I took a drive along California’s Pacific Coast last week with my daughter. The endless beauty of Highway One between Los Angeles and Monterey is indescribable, so I’m not even going to try to describe it. I’m one of those lucky people who traveled for business, so I’ve seen many beautiful things in this world. I had a career that gave me so much, that taught me so much about the world and the people in it. What I learned from all that travel was that people are more alike than they are different. If there was one universal truth, one single thing I shared with people in countries all over the world, it was that we all had an abiding love for our children. We shared a strong desire, no, more than that, we possessed a will, a determination that they would be happy and safe.
The coastal scenery was beautiful, but it was the trip with my daughter that was precious. It was just the two of us, enjoying the beauty together and talking about everything in the world. Before and after the road trip, I spent time with my granddaughter – in her house! Imagine that! I met her “significant other” and her two adoring pit bulls (and spent a little time with my daughter’s two cats – old friends of mine). My granddaughter took a day away from her business (she owns a baby boutique) to spend with me. We went to the famous farmer’s market and to her special place in Los Angeles – The Last Book Store. That’s actually its name; it’s a fairyland for all who love books.
Funny where your attention goes when you stop climbing the ladder, when you abandon the rat race. You actually get to STOP and savor the things that are most important, the things that were there all the time, the things you were going to do when you got the time. Again, I’m one of the lucky ones who got to live long enough to begin doing those things. There was a time in my life when I thought I’d die relatively young, a time when I didn’t know that life could be worth the effort, a time when I thought life was cruel and pointless. Sometimes it still seems that way, even while I know better.
While I was enjoying all that beauty, while I was cherishing the time with my daughter and granddaughter, people in the city of Orlando were being gunned down. Mothers and fathers lost their children, a horrifying experience I know all too well. I heard thoughtful people on the airwaves saying that we would have to ask ourselves what kind of a country we wanted to be, what kind of a people we wanted to be. It was difficult to reconcile – all that beauty and all that horror, and that awful question: Who are we?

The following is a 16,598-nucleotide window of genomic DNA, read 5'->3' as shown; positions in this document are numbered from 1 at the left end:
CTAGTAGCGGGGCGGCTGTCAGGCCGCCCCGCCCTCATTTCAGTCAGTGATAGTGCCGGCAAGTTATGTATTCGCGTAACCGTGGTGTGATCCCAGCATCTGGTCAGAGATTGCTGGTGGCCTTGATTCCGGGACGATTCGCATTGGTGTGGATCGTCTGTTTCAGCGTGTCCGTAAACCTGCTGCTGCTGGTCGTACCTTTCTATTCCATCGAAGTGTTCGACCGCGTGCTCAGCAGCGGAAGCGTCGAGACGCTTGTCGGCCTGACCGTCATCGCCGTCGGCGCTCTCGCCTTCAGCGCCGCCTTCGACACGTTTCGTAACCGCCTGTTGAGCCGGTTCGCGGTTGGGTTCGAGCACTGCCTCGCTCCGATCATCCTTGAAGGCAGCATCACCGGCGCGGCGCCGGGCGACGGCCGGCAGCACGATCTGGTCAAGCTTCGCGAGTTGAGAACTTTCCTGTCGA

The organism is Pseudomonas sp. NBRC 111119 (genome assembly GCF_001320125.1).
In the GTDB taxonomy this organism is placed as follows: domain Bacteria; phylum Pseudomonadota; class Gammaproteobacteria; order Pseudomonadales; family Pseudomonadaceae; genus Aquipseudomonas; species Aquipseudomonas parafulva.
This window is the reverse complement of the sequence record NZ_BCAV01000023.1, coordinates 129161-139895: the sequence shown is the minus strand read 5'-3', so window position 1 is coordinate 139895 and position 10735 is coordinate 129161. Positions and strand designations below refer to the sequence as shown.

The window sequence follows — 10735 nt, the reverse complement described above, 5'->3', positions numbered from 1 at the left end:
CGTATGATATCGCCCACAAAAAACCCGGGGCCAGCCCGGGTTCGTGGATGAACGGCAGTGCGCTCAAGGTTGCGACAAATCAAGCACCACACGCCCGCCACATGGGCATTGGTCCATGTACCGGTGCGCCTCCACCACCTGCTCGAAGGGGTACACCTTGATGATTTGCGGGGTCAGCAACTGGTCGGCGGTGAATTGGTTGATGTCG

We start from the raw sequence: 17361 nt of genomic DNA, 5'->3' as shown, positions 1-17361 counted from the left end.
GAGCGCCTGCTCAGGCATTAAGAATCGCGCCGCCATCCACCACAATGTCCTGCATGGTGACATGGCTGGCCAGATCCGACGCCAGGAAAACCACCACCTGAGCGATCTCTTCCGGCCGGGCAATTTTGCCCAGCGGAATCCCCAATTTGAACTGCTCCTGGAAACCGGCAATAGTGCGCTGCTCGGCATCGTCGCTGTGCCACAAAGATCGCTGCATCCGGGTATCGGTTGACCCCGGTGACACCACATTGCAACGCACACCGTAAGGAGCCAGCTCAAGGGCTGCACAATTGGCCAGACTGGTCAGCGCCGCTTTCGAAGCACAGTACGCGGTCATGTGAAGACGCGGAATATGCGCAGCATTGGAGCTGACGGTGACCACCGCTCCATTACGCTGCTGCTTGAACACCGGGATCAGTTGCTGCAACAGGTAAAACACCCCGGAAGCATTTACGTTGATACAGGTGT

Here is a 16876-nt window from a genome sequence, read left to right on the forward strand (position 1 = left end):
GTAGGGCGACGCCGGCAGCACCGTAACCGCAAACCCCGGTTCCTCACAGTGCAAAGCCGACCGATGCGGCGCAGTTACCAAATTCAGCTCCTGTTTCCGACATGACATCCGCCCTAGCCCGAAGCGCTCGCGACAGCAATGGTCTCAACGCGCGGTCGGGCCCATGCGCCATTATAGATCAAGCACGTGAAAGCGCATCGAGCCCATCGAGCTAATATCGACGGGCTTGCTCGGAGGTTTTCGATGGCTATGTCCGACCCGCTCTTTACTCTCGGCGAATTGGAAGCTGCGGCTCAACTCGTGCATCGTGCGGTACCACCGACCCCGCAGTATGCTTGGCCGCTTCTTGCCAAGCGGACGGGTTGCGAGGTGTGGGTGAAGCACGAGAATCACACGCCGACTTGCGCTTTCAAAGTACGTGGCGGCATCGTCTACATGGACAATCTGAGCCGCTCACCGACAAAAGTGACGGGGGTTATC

My opinion on the political will to end the ease of getting weapons of mass destruction – or the lack of it – is my own. I will not put it on this page because my purpose is not to engage those that take delight in controversy or those who need an audience for their opinions. That is not what this blog is about. This blog is for mothers and fathers here and everywhere whose hearts are permanently broken, whose spirits are crushed, whose rage and disorientation will last for a very long time. In the end, it doesn’t matter whether or not it is war, or crime, or mental illness, whether or not it is the righteousness of religious fanatics (and all religions have them, we have seen that), or the greed of purveyors of weapons that take our children from us. The only thing that matters in that awful moment is that our children are gone. Later, perhaps, we can take up a cause or fight for a world of peace, but not immediately. First, we fall into darkness.
It is for you who have fallen into darkness that I write this blog. I want you to know that I know your heartache. I want you to know that even as I have healed enough from the death of my own child to enjoy the beauty of this world and cherish the time with the children I have left, and with the dear grandchildren I have lived long enough to see, I can still feel the unspeakable agony of your loss. I want you to know that one day you, like I, will feel the presence of your children who, in spirit, are safe and at peace. To all the mothers and all the fathers who will not have a happy Father’s Day today, I send you all the love I can muster, all the hope I can gather, all the surety that one day, your heart will learn to live again.
Read The Messenger: The Improbable Story of a Grieving Mother and a Spirit Guide by Helen Delaney. You may find it at www.themessenger.space or at www.Amazon.com